Online ISSN : 2432-096X
Print ISSN : 0286-4886
ISSN-L : 0286-4886
Volume 71 , Issue 1
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Research Notes
  • Hiroshi MORIKAWA
    Type: Research Note
    2016 Volume 71 Issue 1 Pages 1-18
    Published: April 28, 2016
    Released: February 10, 2017

    The massive population concentration in Tokyo is continuing to grow under the weight of outmigration from Japanese prefectural capitals and provincial centers, while those capitals and centers, in turn, increase their populations by absorbing outmigration from small and medium-sized cities of 30,000–200,000 residents. Most such cities have tended to continually decline due to this outmigration, with the exception of satellite cities neighboring metropolitan areas. As the central functions of small and medium-sized cities are stagnating, the rural areas belonging to their tributary areas are not so active and also are depopulating.

    Revitalization of Japan's small and medium-sized cities is therefore of keen importance for controlling the increasingly massive concentration of population in Tokyo. This, however, is a difficult problem, because these smaller cities have normally tended to decline because of their lack of competitive force against larger cities; a phenomenon persisting under the economic development since the country's modernization. Additionally, amid advancing globalization, many plants in small and medium-sized cities have shifted production overseas, also leaving the cities' shopping streets vacant and decaying as large retail stores from metropolitan capitals have invaded.

    I am searching for regional policies to serve as guidance in preventing the decline of small and medium-sized cities. It is noticeable that in Germany most medium-sized cities (20,000–100,000 residents by the German standard) saw increasing populations in the periods of 1980–2010 and 2005–2010. I investigated the vitality of medium-sized German cities in hopes of finding regional policies that can be useful references for revitalizing Japan's small and medium-sized cities. But I concluded that such German cities face different conditions than Japan's small and medium-sized cities. Some of the German cities even house universities and headquarters of large firms. This is because of the low number of large cities and the lesser urban population in Germany; thus, the medium-sized cities do not face a conspicuous lack of competitive force against large and/or metropolitan cities. In this comparison, it is also difficult to dissipate the massive concentration already formed in metropolitan Tokyo.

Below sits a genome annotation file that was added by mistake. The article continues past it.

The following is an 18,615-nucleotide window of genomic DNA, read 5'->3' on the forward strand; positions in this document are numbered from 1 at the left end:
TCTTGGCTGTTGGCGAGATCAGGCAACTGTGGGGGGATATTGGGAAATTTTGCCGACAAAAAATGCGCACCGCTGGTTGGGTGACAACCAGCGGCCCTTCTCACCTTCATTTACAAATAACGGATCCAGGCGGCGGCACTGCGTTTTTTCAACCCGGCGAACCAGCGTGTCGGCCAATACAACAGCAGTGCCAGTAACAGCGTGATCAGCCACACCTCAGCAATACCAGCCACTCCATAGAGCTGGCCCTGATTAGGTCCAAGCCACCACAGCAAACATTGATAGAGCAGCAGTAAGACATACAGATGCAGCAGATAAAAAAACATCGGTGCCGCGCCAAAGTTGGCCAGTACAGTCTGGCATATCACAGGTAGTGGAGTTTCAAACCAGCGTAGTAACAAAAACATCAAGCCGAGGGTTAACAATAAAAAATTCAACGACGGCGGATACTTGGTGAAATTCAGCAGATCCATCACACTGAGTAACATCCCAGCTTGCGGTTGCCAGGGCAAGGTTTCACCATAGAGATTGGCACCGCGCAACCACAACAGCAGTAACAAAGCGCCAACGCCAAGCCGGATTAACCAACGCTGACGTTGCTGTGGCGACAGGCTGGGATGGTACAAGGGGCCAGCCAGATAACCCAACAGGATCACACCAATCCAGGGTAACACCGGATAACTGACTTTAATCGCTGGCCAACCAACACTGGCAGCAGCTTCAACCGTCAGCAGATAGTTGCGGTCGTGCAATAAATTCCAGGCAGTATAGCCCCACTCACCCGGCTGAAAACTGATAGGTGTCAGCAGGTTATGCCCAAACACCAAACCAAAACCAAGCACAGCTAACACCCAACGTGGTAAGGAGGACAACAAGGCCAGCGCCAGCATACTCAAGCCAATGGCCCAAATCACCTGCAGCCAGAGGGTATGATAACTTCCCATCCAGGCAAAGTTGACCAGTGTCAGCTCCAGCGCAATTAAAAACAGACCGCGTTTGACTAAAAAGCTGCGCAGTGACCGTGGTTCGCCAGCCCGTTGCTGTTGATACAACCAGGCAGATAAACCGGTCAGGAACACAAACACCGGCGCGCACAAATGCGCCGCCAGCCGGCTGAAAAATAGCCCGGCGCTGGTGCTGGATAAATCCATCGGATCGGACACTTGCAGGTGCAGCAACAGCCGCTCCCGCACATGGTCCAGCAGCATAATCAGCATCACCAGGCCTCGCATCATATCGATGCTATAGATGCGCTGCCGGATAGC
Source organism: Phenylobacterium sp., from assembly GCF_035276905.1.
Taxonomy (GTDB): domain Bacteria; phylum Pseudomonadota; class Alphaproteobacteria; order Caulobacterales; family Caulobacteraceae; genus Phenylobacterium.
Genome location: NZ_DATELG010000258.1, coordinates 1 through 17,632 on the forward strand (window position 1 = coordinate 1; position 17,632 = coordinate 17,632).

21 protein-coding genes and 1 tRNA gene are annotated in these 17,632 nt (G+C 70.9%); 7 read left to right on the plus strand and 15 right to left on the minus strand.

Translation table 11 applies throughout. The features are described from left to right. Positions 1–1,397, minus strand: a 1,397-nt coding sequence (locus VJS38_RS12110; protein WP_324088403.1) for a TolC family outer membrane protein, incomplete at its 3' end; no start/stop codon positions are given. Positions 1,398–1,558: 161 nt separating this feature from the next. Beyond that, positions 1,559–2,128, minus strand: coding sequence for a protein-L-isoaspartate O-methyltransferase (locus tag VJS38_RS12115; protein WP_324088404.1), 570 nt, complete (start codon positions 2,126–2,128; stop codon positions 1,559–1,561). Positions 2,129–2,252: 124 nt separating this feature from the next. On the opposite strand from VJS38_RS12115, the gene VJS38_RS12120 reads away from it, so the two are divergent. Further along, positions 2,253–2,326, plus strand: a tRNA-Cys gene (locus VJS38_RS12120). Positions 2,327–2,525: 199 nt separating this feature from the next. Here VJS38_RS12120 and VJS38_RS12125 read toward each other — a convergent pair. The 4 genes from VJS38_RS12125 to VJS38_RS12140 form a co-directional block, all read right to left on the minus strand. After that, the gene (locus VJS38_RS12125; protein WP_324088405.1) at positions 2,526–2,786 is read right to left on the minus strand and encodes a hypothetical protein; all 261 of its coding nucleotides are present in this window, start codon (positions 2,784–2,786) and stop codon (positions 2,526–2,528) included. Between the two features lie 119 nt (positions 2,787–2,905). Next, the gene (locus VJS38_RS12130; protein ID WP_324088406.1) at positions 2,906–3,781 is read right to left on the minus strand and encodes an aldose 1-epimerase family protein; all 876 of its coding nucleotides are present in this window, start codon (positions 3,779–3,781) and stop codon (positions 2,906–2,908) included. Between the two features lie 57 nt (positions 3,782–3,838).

However, we can take special note of two policies for controlling Tokyo's imbalance. The first is to implement the regional policy of moving head offices of large firms from the Tokyo metropolitan area to nonmetropolitan cities. However, it is difficult to spearhead movement into small and medium-sized cities other than prefectural capitals and provincial centers. The second policy is to introduce German Raumordnungspolitik (regional development policy) based on punktachsiales Entwicklungskonzept (development policy using central places and networks). This approach proposes regional planning by the central government-called teiju-jiritsuken-koso (promotion plan for settlement and independence) and renkei-chusutoshiken-koso (cooperative center urban plan) in Japanese-aimed at development of central cities that should be integrated and improved to serve as more active regional centers. Designated as medium-order centers (Mittelzentren) and high-order centers (Oberzentren) by German classification, these will to some extent be effective at revitalizing small and medium-sized cities, as well as their surrounding rural areas. Alternative regional policies must be adopted in Japan's isolated islands and mountainous areas.

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  • Yutaka YOKURA
    Type: Research Note
    2016 Volume 71 Issue 1 Pages 19-32
    Published: April 28, 2016
    Released: February 10, 2017

    This study examines the centrality and connectivity of major cities in Japanese urban system through relationships of corporate offices. After analysis of data concerning listed companies of five industrial sectors (textile products, chemicals, iron and steel, electric appliances, and transportation equipment) in 1985 and 2009, the following findings were obtained. Japanese inter-city network indicated that Tokyo, Osaka, and Nagoya had a significantly high degree of centrality. The degree of centralities of major core cities such as Sapporo, Sendai, Hiroshima, and Fukuoka were also high, but the disparity in their centralities was seen. Allocation patterns of branch offices ware different by sector, but branch arrangement patterns of company were quite similar within a same sector. Therefore, the inter-city relationships differ by sector.

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